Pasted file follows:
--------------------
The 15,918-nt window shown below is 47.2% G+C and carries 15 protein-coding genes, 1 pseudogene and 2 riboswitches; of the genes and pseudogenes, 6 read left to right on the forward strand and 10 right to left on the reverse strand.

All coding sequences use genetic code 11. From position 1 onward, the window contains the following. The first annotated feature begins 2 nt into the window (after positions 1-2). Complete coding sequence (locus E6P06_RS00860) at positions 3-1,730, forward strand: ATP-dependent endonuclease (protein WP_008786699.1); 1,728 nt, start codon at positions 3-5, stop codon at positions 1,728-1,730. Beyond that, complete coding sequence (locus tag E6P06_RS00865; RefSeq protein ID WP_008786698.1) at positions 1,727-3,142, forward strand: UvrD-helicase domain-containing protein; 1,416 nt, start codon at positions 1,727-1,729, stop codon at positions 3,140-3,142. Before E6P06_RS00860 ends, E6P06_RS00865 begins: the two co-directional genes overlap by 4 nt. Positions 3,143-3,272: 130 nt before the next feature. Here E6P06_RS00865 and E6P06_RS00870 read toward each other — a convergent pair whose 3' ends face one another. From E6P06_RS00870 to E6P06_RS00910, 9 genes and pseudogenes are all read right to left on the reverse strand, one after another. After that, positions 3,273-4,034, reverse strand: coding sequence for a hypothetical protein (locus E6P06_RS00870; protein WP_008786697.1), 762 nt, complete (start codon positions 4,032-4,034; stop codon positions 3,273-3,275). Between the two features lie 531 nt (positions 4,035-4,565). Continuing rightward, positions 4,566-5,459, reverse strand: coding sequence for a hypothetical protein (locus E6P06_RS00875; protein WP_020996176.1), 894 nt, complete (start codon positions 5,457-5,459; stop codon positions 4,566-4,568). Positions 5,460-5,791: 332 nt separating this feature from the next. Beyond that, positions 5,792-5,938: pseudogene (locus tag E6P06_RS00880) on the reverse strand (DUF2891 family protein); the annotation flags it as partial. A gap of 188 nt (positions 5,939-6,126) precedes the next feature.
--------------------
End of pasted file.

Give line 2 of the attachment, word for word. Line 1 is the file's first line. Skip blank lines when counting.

All coding sequences use genetic code 11. From position 1 onward, the window contains the following. The first annotated feature begins 2 nt into the window (after positions 1-2). Complete coding sequence (locus E6P06_RS00860) at positions 3-1,730, forward strand: ATP-dependent endonuclease (protein WP_008786699.1); 1,728 nt, start codon at positions 3-5, stop codon at positions 1,728-1,730. Beyond that, complete coding sequence (locus tag E6P06_RS00865; RefSeq protein ID WP_008786698.1) at positions 1,727-3,142, forward strand: UvrD-helicase domain-containing protein; 1,416 nt, start codon at positions 1,727-1,729, stop codon at positions 3,140-3,142. Before E6P06_RS00860 ends, E6P06_RS00865 begins: the two co-directional genes overlap by 4 nt. Positions 3,143-3,272: 130 nt before the next feature. Here E6P06_RS00865 and E6P06_RS00870 read toward each other — a convergent pair whose 3' ends face one another. From E6P06_RS00870 to E6P06_RS00910, 9 genes and pseudogenes are all read right to left on the reverse strand, one after another. After that, positions 3,273-4,034, reverse strand: coding sequence for a hypothetical protein (locus E6P06_RS00870; protein WP_008786697.1), 762 nt, complete (start codon positions 4,032-4,034; stop codon positions 3,273-3,275). Between the two features lie 531 nt (positions 4,035-4,565). Continuing rightward, positions 4,566-5,459, reverse strand: coding sequence for a hypothetical protein (locus E6P06_RS00875; protein WP_020996176.1), 894 nt, complete (start codon positions 5,457-5,459; stop codon positions 4,566-4,568). Positions 5,460-5,791: 332 nt separating this feature from the next. Beyond that, positions 5,792-5,938: pseudogene (locus tag E6P06_RS00880) on the reverse strand (DUF2891 family protein); the annotation flags it as partial. A gap of 188 nt (positions 5,939-6,126) precedes the next feature.